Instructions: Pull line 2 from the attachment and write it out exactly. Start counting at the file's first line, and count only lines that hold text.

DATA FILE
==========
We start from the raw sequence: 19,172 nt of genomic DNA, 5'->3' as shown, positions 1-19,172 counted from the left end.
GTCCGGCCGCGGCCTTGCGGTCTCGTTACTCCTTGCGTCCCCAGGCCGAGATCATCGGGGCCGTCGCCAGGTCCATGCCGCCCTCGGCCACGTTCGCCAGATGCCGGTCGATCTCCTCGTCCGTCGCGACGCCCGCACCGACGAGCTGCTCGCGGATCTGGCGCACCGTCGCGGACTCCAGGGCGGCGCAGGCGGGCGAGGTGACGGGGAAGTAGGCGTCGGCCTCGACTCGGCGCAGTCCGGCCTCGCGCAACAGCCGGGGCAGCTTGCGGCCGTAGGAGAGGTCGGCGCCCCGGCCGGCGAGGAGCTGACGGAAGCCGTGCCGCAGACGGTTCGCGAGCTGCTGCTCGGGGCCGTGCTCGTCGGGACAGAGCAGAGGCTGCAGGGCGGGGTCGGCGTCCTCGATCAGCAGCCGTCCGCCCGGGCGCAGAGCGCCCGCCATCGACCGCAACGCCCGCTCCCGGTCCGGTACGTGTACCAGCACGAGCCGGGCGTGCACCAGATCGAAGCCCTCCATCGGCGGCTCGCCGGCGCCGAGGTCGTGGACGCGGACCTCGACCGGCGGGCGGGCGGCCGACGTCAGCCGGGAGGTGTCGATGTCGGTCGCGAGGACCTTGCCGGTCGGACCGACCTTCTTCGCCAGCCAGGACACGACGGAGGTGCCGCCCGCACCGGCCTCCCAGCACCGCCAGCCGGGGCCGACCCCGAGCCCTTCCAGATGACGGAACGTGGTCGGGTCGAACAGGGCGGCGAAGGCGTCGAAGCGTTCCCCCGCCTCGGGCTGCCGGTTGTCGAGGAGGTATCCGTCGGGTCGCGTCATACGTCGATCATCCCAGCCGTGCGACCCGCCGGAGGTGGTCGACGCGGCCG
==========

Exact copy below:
GTCCGGCCGCGGCCTTGCGGTCTCGTTACTCCTTGCGTCCCCAGGCCGAGATCATCGGGGCCGTCGCCAGGTCCATGCCGCCCTCGGCCACGTTCGCCAGATGCCGGTCGATCTCCTCGTCCGTCGCGACGCCCGCACCGACGAGCTGCTCGCGGATCTGGCGCACCGTCGCGGACTCCAGGGCGGCGCAGGCGGGCGAGGTGACGGGGAAGTAGGCGTCGGCCTCGACTCGGCGCAGTCCGGCCTCGCGCAACAGCCGGGGCAGCTTGCGGCCGTAGGAGAGGTCGGCGCCCCGGCCGGCGAGGAGCTGACGGAAGCCGTGCCGCAGACGGTTCGCGAGCTGCTGCTCGGGGCCGTGCTCGTCGGGACAGAGCAGAGGCTGCAGGGCGGGGTCGGCGTCCTCGATCAGCAGCCGTCCGCCCGGGCGCAGAGCGCCCGCCATCGACCGCAACGCCCGCTCCCGGTCCGGTACGTGTACCAGCACGAGCCGGGCGTGCACCAGATCGAAGCCCTCCATCGGCGGCTCGCCGGCGCCGAGGTCGTGGACGCGGACCTCGACCGGCGGGCGGGCGGCCGACGTCAGCCGGGAGGTGTCGATGTCGGTCGCGAGGACCTTGCCGGTCGGACCGACCTTCTTCGCCAGCCAGGACACGACGGAGGTGCCGCCCGCACCGGCCTCCCAGCACCGCCAGCCGGGGCCGACCCCGAGCCCTTCCAGATGACGGAACGTGGTCGGGTCGAACAGGGCGGCGAAGGCGTCGAAGCGTTCCCCCGCCTCGGGCTGCCGGTTGTCGAGGAGGTATCCGTCGGGTCGCGTCATACGTCGATCATCCCAGCCGTGCGACCCGCCGGAGGTGGTCGACGCGGCCG